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Log Levels Are Useless, Or Are They…

· 7 min read
Jeff Dwyer

What should you log? How much should you log? What level should you log at? It's a question that's been asked for ages and there's no shortage of opinions on the subject.

Thom Shutt has an interesting post here that I think does a good job of describing the “bear case” for logging. Part of his recommendations are:

  • Only log errors
  • Throw away warn, info and debug levels

If that's surprising to hear, his reasoning for this recommendation is pretty solid:

When was the last time you ran Production at anything other than Info? Is changing the level a quick process that everyone on the team knows how to do?

The expected answer to his question is of course, that most of us aren't changing log levels very often, and that matches my obvervations. So it's a good point, if you aren’t able to to easily change the system and get out debug level… these lines really are just noise and you might as well delete them.

The Assumption

The underlying assumption here, is that changing the log level is a pain in the butt and takes a while. I can’t see your face, but I’m guessing you’re nodding. Most places I’ve worked, changing the log level means:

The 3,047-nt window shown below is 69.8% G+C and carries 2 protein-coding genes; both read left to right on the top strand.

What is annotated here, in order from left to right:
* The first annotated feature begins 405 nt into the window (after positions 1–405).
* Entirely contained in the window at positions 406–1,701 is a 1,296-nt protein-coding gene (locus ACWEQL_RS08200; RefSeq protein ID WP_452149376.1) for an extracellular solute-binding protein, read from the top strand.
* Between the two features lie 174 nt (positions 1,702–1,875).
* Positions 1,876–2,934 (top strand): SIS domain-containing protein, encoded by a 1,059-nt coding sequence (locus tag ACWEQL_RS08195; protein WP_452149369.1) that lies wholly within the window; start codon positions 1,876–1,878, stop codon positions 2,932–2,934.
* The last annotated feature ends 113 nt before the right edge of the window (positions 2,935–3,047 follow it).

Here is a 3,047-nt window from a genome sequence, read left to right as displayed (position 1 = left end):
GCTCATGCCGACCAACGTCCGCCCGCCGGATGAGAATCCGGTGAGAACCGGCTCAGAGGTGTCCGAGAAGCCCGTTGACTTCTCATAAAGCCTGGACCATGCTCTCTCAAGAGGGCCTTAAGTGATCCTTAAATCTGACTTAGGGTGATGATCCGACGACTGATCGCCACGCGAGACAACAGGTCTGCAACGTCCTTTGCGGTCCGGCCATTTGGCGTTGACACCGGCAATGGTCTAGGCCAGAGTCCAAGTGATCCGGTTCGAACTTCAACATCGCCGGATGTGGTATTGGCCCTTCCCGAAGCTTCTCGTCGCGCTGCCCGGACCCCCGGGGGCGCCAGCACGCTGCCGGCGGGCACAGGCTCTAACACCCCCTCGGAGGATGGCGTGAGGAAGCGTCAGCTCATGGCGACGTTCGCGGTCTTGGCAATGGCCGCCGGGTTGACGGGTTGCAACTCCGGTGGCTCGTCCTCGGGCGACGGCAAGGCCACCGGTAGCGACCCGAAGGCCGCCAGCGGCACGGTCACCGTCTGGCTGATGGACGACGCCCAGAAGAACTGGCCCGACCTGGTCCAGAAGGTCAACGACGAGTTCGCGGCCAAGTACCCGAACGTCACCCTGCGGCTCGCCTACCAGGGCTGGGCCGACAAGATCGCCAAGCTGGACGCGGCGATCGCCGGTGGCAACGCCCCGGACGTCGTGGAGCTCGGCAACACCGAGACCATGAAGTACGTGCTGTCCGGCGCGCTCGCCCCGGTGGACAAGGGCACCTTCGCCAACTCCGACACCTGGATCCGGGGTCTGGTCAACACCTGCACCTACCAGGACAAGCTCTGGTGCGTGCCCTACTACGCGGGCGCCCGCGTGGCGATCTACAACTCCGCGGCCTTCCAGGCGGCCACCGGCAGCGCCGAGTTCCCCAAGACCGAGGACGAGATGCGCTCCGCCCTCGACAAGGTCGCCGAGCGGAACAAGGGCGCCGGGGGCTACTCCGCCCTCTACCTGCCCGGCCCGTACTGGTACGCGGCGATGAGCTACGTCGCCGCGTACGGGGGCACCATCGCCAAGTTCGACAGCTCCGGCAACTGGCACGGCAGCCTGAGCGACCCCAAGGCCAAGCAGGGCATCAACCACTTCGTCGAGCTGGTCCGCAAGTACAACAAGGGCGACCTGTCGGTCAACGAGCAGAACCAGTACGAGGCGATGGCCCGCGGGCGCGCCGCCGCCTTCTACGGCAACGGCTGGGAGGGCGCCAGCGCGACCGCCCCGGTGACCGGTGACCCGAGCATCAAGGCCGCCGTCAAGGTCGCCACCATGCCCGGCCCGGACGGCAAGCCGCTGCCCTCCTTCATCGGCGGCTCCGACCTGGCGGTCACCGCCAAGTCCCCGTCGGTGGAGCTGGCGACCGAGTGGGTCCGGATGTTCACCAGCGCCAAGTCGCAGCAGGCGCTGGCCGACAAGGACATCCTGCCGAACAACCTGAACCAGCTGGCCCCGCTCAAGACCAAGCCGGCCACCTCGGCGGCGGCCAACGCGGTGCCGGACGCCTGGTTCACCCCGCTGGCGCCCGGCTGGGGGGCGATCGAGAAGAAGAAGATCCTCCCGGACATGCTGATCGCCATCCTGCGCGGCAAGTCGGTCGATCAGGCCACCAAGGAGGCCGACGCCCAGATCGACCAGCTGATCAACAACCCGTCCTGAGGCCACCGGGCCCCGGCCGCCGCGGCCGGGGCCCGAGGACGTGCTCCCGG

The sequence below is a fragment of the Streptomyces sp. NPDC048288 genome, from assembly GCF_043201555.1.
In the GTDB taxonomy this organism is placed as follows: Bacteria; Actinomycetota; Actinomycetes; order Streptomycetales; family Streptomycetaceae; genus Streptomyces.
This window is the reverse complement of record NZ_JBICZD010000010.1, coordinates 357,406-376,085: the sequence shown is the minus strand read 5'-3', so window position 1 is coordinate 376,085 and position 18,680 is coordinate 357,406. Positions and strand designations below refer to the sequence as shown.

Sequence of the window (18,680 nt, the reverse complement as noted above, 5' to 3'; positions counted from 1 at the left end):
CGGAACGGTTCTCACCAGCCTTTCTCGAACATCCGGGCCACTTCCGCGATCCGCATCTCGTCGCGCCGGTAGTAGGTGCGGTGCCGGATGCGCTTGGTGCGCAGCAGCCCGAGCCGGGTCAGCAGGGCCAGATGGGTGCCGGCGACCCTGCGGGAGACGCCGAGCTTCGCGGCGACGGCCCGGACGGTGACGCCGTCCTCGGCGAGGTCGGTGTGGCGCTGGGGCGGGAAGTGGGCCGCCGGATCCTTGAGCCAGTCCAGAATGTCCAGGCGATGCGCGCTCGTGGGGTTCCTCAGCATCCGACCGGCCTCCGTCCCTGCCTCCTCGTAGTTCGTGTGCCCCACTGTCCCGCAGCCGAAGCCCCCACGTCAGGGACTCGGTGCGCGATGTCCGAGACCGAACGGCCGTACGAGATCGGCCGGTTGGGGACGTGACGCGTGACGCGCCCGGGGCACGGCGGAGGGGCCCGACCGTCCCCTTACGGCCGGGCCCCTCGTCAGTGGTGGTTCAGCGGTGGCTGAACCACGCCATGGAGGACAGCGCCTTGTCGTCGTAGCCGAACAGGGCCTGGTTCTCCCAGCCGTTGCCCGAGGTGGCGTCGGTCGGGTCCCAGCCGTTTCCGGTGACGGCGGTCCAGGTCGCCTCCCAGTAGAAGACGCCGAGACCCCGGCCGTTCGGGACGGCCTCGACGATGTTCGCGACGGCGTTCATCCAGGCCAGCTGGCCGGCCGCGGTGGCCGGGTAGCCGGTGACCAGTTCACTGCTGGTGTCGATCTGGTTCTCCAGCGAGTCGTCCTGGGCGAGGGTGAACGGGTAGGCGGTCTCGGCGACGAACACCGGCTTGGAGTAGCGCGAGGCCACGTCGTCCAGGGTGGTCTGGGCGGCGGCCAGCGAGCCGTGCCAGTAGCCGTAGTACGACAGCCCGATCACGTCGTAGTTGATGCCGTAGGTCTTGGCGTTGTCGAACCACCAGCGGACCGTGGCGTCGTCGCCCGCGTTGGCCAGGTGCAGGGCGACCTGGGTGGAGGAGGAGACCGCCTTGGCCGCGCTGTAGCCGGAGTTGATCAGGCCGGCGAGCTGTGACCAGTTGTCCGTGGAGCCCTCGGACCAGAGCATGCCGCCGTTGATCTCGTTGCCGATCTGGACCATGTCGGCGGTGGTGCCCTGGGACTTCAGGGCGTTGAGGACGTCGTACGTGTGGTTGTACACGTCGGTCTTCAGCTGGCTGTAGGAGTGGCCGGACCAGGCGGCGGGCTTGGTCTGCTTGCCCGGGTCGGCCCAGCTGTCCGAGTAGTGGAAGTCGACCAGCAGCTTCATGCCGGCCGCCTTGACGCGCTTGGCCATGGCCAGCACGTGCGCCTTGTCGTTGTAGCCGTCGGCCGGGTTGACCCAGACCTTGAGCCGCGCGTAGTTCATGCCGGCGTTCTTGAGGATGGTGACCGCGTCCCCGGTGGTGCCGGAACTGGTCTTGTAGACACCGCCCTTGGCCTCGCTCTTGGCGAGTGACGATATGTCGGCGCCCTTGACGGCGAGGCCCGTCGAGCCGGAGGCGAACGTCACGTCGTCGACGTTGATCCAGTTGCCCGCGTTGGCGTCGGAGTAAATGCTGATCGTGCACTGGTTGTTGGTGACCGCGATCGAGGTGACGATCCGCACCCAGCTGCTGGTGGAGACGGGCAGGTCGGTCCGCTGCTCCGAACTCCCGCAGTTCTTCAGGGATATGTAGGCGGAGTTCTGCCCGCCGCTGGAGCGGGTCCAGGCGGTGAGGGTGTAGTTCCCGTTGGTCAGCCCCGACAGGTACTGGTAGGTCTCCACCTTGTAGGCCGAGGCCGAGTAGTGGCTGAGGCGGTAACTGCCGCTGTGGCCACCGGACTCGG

1. Finding and changing some xml or yaml file
  2. Commit, push
  3. Wait for PR approval
  4. Build and deploy to staging then production
  5. $Profit
  6. Do it all again to revert your change

And depending on the language and framework, you may only be able to change the log level for the entire application at once.

Let’s be wildly optimistic and say this takes you 30 minutes from commit to production and assume we set the right logger in our first try. Even if that’s the case, we’ve still lost an hour of our day to maybe get the debug information we were hoping for.

So in this world, throwing away log levels and only doing errors makes a lot of sense.

A Better Way

So is this assumption true? Are log levels fundamentally hard to change at runtime? No, they're not.

Or at least they don't need to be anymore.

Here’s what changing a log level looks like using Prefab. Click, change, done.

Change Log Levels

And that’s it. The log levels update in realtime for whatever package or class you select. The logger is a hierarchical tree, so we set the level wherever it's convenient and everything below it will inherit that level.

That's pretty amazing, but the next trick takes it to a whole other level. Prefab also lets you target logs so that you only get debug for a particular user. To do this you just select "Targeted" log level add criteria like you would for a feature flag and instantly you can see debug logs for just a single user.